On November 9, Coinbase, the cryptocurrency exchange, pointed out that the EOS blockchain was blocked due to EIDOS airdrops.
EOS blocked because of an airdrop
Coinbase posted on its blog that the exchange was having trouble dealing with customer transactions due to EOS network congestion caused by EIDOS airdrops. Since then, Coinbase hopes to solve this problem by increasing the number of pledge CPUs, ensuring that there is enough CPU time on the network to handle its transactions.
- Demystifying the airdrop ecology of “nothing to be born”: Some people bought a house, and some people got nothing.
- The founder left, the market value shrank by more than 300 million, what happened to the first empty coin in the currency circle?
- The small BM slipped faster than the BM, and the ENU founder “killed” the project and called for the 砸
Interestingly, before October 31, some participants purchased network resources—CPU, RAM, and NET. After the EIDOS airdrop was launched, this also caused the price of the network CPU to increase by 100,000% in 4 hours. The CPU time price is close to 7.69 EOS/millisecond.
According to Coinbase, on October 31, the EIDOS token was released based on EOS, and its airdrop activities required the transaction to be sent over the network via the smart contract of the token.
The exchange has launched the EIDOS/USDT trading pair on November 1st, and this token can be exchanged for this dollar stable currency.
In order to sell this token, the user rents the CPU time of the EOS network to increase the number of transactions processed by this blockchain. This in turn causes the EOS network to enter a congestion mode and limits the number of transactions that users can broadcast to the blockchain.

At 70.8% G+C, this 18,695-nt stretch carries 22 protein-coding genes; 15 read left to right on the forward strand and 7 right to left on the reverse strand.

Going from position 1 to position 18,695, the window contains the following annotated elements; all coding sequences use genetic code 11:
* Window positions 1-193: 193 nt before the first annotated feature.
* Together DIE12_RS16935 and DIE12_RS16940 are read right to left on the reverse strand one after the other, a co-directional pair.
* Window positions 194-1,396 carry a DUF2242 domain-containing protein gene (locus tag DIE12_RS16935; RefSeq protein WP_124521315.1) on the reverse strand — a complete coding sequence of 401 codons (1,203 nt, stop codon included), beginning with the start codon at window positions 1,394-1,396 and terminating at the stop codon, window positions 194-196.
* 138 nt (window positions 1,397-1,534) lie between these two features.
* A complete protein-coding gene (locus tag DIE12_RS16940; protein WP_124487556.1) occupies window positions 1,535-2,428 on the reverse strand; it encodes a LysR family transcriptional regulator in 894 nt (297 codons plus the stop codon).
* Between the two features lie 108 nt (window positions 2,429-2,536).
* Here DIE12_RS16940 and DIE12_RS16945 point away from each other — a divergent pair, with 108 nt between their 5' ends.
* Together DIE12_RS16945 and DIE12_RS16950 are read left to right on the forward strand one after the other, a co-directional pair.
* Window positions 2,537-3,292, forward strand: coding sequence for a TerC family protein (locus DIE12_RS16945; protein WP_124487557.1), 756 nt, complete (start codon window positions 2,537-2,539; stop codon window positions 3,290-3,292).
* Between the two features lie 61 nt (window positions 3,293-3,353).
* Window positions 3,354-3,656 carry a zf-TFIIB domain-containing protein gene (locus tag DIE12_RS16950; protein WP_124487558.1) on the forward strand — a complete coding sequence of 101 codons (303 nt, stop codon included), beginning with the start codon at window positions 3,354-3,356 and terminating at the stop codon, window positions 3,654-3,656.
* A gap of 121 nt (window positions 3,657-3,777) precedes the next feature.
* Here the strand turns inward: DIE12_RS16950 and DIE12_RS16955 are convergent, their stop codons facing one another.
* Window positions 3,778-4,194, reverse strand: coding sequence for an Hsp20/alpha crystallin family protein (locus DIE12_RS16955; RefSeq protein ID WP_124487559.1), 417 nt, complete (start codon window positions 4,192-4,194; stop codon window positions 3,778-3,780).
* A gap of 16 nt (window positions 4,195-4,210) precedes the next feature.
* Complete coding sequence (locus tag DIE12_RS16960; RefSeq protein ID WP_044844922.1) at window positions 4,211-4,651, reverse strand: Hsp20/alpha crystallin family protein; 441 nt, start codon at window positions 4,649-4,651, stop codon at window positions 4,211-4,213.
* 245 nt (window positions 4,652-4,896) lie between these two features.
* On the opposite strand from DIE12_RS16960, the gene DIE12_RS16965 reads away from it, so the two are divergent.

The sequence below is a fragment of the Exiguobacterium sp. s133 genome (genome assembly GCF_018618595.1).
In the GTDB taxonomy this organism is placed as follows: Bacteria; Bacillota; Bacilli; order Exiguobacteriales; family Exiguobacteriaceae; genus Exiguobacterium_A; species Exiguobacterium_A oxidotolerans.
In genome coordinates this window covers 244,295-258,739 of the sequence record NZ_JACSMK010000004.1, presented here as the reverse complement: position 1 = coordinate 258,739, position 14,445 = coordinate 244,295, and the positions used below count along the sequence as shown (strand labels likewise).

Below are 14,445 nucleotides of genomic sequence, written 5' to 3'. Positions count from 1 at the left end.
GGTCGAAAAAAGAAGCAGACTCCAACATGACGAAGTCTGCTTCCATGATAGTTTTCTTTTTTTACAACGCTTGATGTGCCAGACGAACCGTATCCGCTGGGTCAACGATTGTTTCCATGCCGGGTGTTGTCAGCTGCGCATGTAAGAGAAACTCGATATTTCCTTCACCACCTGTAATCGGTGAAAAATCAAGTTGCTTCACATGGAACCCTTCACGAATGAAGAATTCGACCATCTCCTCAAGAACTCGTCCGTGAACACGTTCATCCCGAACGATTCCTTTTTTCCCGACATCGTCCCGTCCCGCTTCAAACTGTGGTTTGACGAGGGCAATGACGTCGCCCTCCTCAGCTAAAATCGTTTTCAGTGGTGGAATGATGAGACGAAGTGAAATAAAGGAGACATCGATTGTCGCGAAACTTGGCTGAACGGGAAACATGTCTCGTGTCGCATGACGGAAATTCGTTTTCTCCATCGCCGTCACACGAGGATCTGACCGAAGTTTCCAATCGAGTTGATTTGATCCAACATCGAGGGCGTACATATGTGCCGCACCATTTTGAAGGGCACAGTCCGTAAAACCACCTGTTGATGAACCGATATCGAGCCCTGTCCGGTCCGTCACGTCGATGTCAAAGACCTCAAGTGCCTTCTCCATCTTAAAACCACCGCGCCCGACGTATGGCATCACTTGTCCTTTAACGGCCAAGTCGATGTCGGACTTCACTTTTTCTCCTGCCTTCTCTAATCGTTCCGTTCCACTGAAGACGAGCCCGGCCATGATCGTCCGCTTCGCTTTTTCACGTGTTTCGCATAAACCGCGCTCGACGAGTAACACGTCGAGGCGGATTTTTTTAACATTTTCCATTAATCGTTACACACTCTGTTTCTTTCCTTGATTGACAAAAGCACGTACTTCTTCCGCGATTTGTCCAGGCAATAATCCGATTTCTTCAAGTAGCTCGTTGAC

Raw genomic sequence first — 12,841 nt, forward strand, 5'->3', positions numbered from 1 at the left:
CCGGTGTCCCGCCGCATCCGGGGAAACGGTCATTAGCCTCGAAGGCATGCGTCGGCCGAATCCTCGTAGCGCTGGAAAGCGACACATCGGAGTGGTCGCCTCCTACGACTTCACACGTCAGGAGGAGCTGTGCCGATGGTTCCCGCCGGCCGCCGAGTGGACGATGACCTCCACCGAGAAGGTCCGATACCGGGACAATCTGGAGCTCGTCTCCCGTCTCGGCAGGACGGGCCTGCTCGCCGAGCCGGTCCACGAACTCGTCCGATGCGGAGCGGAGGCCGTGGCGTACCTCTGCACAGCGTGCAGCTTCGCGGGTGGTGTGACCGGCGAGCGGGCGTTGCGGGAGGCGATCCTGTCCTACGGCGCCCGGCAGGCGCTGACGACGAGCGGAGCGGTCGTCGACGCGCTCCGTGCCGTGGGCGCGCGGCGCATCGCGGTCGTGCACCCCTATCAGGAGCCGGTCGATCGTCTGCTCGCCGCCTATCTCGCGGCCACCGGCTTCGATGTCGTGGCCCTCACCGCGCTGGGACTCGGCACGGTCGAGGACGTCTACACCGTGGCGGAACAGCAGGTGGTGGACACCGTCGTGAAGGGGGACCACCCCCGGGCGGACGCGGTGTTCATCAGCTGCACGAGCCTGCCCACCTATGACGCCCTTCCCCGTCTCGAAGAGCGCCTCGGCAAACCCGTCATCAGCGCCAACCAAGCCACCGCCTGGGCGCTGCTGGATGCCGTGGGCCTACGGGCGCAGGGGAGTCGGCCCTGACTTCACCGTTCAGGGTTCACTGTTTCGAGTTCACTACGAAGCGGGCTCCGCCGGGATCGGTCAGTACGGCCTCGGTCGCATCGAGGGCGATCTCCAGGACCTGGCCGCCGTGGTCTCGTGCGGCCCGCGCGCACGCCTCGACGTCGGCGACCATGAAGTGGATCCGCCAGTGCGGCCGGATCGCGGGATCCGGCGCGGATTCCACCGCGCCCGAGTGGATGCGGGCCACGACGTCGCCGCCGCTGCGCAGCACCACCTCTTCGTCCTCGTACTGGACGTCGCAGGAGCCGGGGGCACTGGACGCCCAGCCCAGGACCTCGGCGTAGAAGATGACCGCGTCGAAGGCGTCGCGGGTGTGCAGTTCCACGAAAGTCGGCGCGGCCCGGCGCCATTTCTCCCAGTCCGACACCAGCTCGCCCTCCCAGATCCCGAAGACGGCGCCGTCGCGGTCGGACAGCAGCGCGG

Activities related to EIDOS account for a significant portion of EOS network activity:
“At the moment, we observe that about 95% of EOS transfer activities are related to EIDOS contracts. Because each transfer counts the number of CPUs used in a block, the peak of the transfer operation causes the EOS network to enter congestion mode.”
During this time, it is difficult for ordinary users with relatively few CPU resources to send transactions. Despite this, the exchange also pointed out that this situation is only temporary. Coinbase expects that once the token is no longer profitable or the CPU lease expires after 30 days and the relevant users are not renewed, the network will return to normal. Coinbase also pointed out:
"It is important to note that the EOS protocol behaves as expected, but congestion mode prevents users from processing transactions that exceed their CPU load."
Airdrop is a pricing mechanism?
The Enumivo project (Avocado) is the predecessor of EIDOS, and it gives a very eye-catching reason for the existence of airdrops. It even encourages people to sell assets to lower prices to the level of airdrop balance.
They use airdrops as a use case for EOS and encourage users to send EOS to smart contracts in exchange for EIDOS, and the EOS that is sent out will be returned to the user.
In this airdrop, early adopters and those with resources gained more EIDOS, making the project look like a Ponzi scheme.
"Many people think that EIDOS mining is a Ponzi scheme. Because EIDOS has no real purpose. In addition to airdrops, your team has not explained anything about this project. By definition, it must be a Ponzi scheme. Because it only uses trading tokens to sell to create mining needs."
There is disagreement among users about this airdrop, and EOS supporters strongly criticize the use of EOS only for the “get rich quick” program. Others seized the opportunity to turn the network into a direct source of income. The EIDOS mining process has been automated, making it easier to spread the solution to more users.